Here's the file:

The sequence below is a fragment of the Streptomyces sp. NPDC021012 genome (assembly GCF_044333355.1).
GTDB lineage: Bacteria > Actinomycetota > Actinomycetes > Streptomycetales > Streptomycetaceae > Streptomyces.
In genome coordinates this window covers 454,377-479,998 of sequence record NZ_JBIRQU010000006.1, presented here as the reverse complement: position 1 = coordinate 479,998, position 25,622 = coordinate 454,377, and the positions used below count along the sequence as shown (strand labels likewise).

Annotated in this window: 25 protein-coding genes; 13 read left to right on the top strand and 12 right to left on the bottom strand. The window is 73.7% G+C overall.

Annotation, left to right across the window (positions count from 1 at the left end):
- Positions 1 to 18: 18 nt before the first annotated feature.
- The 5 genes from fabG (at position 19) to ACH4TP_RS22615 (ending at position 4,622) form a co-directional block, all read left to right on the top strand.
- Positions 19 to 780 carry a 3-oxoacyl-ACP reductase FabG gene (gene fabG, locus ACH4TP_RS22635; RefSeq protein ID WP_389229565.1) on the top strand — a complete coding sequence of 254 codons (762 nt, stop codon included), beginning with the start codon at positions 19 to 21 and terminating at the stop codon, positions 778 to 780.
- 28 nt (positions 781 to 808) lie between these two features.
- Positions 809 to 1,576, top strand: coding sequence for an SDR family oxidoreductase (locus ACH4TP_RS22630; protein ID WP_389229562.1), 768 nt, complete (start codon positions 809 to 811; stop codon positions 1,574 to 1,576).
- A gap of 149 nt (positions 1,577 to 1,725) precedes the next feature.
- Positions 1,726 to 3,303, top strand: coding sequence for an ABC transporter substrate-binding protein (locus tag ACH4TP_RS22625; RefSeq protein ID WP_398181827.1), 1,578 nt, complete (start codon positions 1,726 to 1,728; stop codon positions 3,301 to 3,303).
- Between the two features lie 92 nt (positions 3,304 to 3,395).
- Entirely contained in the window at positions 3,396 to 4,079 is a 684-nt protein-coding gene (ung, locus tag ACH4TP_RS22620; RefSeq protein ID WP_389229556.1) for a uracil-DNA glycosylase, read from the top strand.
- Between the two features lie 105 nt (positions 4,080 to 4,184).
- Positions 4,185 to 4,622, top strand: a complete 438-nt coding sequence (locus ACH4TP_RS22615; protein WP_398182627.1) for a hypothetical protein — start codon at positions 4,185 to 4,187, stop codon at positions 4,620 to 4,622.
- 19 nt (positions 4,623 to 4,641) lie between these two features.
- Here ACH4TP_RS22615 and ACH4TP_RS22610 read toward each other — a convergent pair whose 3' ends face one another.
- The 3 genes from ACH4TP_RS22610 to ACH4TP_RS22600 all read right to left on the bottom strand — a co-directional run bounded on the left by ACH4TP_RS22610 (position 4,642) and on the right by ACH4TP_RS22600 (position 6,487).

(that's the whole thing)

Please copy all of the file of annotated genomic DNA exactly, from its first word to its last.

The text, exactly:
The sequence below is a fragment of the Streptomyces sp. NPDC021012 genome (assembly GCF_044333355.1).
GTDB lineage: Bacteria > Actinomycetota > Actinomycetes > Streptomycetales > Streptomycetaceae > Streptomyces.
In genome coordinates this window covers 454,377-479,998 of sequence record NZ_JBIRQU010000006.1, presented here as the reverse complement: position 1 = coordinate 479,998, position 25,622 = coordinate 454,377, and the positions used below count along the sequence as shown (strand labels likewise).

Annotated in this window: 25 protein-coding genes; 13 read left to right on the top strand and 12 right to left on the bottom strand. The window is 73.7% G+C overall.

Annotation, left to right across the window (positions count from 1 at the left end):
- Positions 1 to 18: 18 nt before the first annotated feature.
- The 5 genes from fabG (at position 19) to ACH4TP_RS22615 (ending at position 4,622) form a co-directional block, all read left to right on the top strand.
- Positions 19 to 780 carry a 3-oxoacyl-ACP reductase FabG gene (gene fabG, locus ACH4TP_RS22635; RefSeq protein ID WP_389229565.1) on the top strand — a complete coding sequence of 254 codons (762 nt, stop codon included), beginning with the start codon at positions 19 to 21 and terminating at the stop codon, positions 778 to 780.
- 28 nt (positions 781 to 808) lie between these two features.
- Positions 809 to 1,576, top strand: coding sequence for an SDR family oxidoreductase (locus ACH4TP_RS22630; protein ID WP_389229562.1), 768 nt, complete (start codon positions 809 to 811; stop codon positions 1,574 to 1,576).
- A gap of 149 nt (positions 1,577 to 1,725) precedes the next feature.
- Positions 1,726 to 3,303, top strand: coding sequence for an ABC transporter substrate-binding protein (locus tag ACH4TP_RS22625; RefSeq protein ID WP_398181827.1), 1,578 nt, complete (start codon positions 1,726 to 1,728; stop codon positions 3,301 to 3,303).
- Between the two features lie 92 nt (positions 3,304 to 3,395).
- Entirely contained in the window at positions 3,396 to 4,079 is a 684-nt protein-coding gene (ung, locus tag ACH4TP_RS22620; RefSeq protein ID WP_389229556.1) for a uracil-DNA glycosylase, read from the top strand.
- Between the two features lie 105 nt (positions 4,080 to 4,184).
- Positions 4,185 to 4,622, top strand: a complete 438-nt coding sequence (locus ACH4TP_RS22615; protein WP_398182627.1) for a hypothetical protein — start codon at positions 4,185 to 4,187, stop codon at positions 4,620 to 4,622.
- 19 nt (positions 4,623 to 4,641) lie between these two features.
- Here ACH4TP_RS22615 and ACH4TP_RS22610 read toward each other — a convergent pair whose 3' ends face one another.
- The 3 genes from ACH4TP_RS22610 to ACH4TP_RS22600 all read right to left on the bottom strand — a co-directional run bounded on the left by ACH4TP_RS22610 (position 4,642) and on the right by ACH4TP_RS22600 (position 6,487).